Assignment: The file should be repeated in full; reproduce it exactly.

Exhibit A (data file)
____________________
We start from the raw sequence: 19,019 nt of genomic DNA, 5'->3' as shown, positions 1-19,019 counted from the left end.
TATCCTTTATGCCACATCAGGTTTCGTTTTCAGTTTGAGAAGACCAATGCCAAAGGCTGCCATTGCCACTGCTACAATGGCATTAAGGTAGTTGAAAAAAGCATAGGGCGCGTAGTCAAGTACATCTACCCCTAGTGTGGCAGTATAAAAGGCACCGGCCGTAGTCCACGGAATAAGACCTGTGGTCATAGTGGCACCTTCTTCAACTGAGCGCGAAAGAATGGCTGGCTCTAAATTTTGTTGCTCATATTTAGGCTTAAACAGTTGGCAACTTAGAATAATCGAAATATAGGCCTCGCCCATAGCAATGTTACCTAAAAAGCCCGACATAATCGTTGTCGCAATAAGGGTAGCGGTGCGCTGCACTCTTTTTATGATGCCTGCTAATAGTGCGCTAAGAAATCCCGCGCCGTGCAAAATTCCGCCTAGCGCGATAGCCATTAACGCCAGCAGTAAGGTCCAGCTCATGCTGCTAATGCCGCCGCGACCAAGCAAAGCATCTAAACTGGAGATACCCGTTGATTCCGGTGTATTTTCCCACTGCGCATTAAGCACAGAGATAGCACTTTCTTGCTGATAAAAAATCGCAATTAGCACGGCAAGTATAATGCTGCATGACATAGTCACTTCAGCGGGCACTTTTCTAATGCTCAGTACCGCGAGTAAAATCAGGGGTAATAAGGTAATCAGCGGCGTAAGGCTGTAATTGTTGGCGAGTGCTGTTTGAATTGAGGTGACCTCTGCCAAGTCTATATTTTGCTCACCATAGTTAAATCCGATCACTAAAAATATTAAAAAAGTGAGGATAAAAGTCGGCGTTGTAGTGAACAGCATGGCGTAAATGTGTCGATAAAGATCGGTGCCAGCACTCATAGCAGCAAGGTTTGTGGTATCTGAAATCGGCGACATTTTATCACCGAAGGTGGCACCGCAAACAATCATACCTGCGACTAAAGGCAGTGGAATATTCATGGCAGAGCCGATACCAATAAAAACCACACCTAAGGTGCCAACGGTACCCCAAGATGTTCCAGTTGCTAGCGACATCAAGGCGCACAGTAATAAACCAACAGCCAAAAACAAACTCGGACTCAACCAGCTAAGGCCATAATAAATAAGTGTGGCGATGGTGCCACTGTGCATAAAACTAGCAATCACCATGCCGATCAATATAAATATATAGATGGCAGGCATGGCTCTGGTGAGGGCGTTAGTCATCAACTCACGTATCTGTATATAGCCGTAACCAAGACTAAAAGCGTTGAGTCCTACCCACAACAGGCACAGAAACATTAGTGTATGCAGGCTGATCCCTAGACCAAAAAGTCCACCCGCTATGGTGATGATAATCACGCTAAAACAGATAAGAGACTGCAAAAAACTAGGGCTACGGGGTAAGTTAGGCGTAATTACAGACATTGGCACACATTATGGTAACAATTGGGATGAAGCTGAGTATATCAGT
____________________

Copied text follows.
We start from the raw sequence: 19,019 nt of genomic DNA, 5'->3' as shown, positions 1-19,019 counted from the left end.
TATCCTTTATGCCACATCAGGTTTCGTTTTCAGTTTGAGAAGACCAATGCCAAAGGCTGCCATTGCCACTGCTACAATGGCATTAAGGTAGTTGAAAAAAGCATAGGGCGCGTAGTCAAGTACATCTACCCCTAGTGTGGCAGTATAAAAGGCACCGGCCGTAGTCCACGGAATAAGACCTGTGGTCATAGTGGCACCTTCTTCAACTGAGCGCGAAAGAATGGCTGGCTCTAAATTTTGTTGCTCATATTTAGGCTTAAACAGTTGGCAACTTAGAATAATCGAAATATAGGCCTCGCCCATAGCAATGTTACCTAAAAAGCCCGACATAATCGTTGTCGCAATAAGGGTAGCGGTGCGCTGCACTCTTTTTATGATGCCTGCTAATAGTGCGCTAAGAAATCCCGCGCCGTGCAAAATTCCGCCTAGCGCGATAGCCATTAACGCCAGCAGTAAGGTCCAGCTCATGCTGCTAATGCCGCCGCGACCAAGCAAAGCATCTAAACTGGAGATACCCGTTGATTCCGGTGTATTTTCCCACTGCGCATTAAGCACAGAGATAGCACTTTCTTGCTGATAAAAAATCGCAATTAGCACGGCAAGTATAATGCTGCATGACATAGTCACTTCAGCGGGCACTTTTCTAATGCTCAGTACCGCGAGTAAAATCAGGGGTAATAAGGTAATCAGCGGCGTAAGGCTGTAATTGTTGGCGAGTGCTGTTTGAATTGAGGTGACCTCTGCCAAGTCTATATTTTGCTCACCATAGTTAAATCCGATCACTAAAAATATTAAAAAAGTGAGGATAAAAGTCGGCGTTGTAGTGAACAGCATGGCGTAAATGTGTCGATAAAGATCGGTGCCAGCACTCATAGCAGCAAGGTTTGTGGTATCTGAAATCGGCGACATTTTATCACCGAAGGTGGCACCGCAAACAATCATACCTGCGACTAAAGGCAGTGGAATATTCATGGCAGAGCCGATACCAATAAAAACCACACCTAAGGTGCCAACGGTACCCCAAGATGTTCCAGTTGCTAGCGACATCAAGGCGCACAGTAATAAACCAACAGCCAAAAACAAACTCGGACTCAACCAGCTAAGGCCATAATAAATAAGTGTGGCGATGGTGCCACTGTGCATAAAACTAGCAATCACCATGCCGATCAATATAAATATATAGATGGCAGGCATGGCTCTGGTGAGGGCGTTAGTCATCAACTCACGTATCTGTATATAGCCGTAACCAAGACTAAAAGCGTTGAGTCCTACCCACAACAGGCACAGAAACATTAGTGTATGCAGGCTGATCCCTAGACCAAAAAGTCCACCCGCTATGGTGATGATAATCACGCTAAAACAGATAAGAGACTGCAAAAAACTAGGGCTACGGGGTAAGTTAGGCGTAATTACAGACATTGGCACACATTATGGTAACAATTGGGATGAAGCTGAGTATATCAGT